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Courtesy FairVote

The FairVote team is led by Rob Richie (left).

Reform in 2021: FairVote begins ambitious, nationwide RCV campaign

This is the eighth installment of an ongoing Q&A series.

As Democrats take power in Washington, if only tenuously, many democracy reform groups see a potential path toward making the American political system work better. In this installment, FairVote President and CEO Rob Richie answers our questions about 2020 accomplishments and plans for the year ahead. His organization advocates for more equitable election methods and in recent years has led the fight for ranked-choice voting. Richie's responses have been edited for clarity and length.

First, let's briefly recap 2020. What was your biggest triumph last year?

As the long-time national leader on ranked-choice voting, it was remarkable for FairVote to experience its magnificent progress nationwide — with those gains often led by state leaders, but rooted in our analysis and direct support as needed. The movement's victories and momentum included the ballot measure win in Alaska to use RCV for all general elections, the historic use of RCV in five Democratic presidential primaries and three Republican state conventions, six city ballot measure wins, and at least 17 editorial-board endorsements.

Of course, nothing could quite top reaching the final of The Fulcrum's Democracy Madness!

And your biggest setback?

Ranked-choice voting lost on the ballot in Massachusetts. It feels different to win 45 percent of the vote rather than the 52 percent in the 2016 victory in Maine. But there was remarkable hope in that result, nevertheless: 80 percent of Massachusetts voters under 30 backed RCV. Even in this temporary setback, you can see the future coming.

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What is one learning experience you took from 2020?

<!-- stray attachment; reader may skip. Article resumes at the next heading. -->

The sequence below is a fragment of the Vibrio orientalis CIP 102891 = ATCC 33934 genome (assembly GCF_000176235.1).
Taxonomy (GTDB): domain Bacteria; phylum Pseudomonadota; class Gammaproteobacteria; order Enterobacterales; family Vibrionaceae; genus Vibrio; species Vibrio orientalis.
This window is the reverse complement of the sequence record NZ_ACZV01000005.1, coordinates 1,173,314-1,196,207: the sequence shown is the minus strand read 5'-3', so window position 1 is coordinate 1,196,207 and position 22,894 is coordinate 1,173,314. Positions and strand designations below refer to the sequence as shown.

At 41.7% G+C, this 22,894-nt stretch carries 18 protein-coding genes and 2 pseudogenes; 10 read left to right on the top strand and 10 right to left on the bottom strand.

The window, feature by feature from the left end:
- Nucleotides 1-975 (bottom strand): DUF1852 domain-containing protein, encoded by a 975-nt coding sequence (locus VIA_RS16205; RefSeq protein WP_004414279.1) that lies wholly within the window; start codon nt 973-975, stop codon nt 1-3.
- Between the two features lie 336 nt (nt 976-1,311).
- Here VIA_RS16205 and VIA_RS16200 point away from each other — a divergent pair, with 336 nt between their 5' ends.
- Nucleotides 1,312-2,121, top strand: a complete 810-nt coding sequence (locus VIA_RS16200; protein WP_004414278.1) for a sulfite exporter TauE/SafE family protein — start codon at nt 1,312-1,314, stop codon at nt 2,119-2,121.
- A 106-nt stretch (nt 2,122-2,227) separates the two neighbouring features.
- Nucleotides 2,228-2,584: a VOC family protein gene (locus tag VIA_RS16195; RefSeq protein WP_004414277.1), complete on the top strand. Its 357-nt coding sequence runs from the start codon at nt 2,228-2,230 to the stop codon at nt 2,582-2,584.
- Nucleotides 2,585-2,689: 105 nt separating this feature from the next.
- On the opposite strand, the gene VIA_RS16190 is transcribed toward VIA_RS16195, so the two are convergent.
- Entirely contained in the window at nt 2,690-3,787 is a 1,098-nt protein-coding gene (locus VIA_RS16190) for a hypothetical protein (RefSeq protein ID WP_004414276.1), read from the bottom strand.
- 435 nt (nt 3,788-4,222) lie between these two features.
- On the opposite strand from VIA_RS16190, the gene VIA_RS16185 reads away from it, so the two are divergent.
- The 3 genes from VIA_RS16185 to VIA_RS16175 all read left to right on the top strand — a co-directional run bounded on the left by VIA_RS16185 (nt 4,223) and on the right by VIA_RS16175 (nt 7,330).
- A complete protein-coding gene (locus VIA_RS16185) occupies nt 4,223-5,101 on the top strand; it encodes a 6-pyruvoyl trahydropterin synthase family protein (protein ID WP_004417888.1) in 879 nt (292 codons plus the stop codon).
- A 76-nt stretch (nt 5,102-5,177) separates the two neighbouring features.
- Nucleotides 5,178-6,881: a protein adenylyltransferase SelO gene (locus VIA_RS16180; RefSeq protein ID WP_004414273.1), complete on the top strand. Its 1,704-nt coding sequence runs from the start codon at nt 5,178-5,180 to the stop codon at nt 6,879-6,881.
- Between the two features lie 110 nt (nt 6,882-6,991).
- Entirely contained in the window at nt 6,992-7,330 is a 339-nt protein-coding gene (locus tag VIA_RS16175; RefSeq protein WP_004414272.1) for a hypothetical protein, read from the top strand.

We need RCV to solve real problems we face today. More than 3.3 million presidential primary votes this year were "wasted" — they were cast for candidates who dropped out before election day. If we're going to expand early voting, we also need to protect voters with RCV.

We also know ranked-choice voting can win on the ballot — it's won 13 of 14 times in the past five years, including in two states. But ballot measures need good targeting and timing — and more broadly, can often be avoided. As more lawmakers learn RCV can be a win-win solution to problems in our politics, we expect a rapid uptick in legislative victories.

Now let's look ahead. What issues will your organization prioritize in 2021?

We're excited to be in Year One of a new strategic plan that is governed by a holistic approach to how FairVote and our growing coalition of reform partners can win the Fair Representation Act in Congress and ranked-choice voting across all 50 states in the coming decade. For 2021, that means starting to engage with Congress on changes to advance RCV, expanding the national coalition of groups and thinkers ready to prioritize our reform goals, and supporting the RCV movement around the nation with educational products, media work and funding.

How will Democratic control of the federal government change the ways you work toward your goals?

It's hard to get things passed in Congress no matter who's in charge. That said, we have passionate congressional allies ready to help and we're deeply impressed by the organizing efforts behind legislation like HR 1 and the John Lewis Voting Rights Act. We'll engage with those coalitions, while prioritizing bills that advance RCV with bipartisan support.

What do you think will be your biggest challenge moving forward? And how do you plan to tackle it?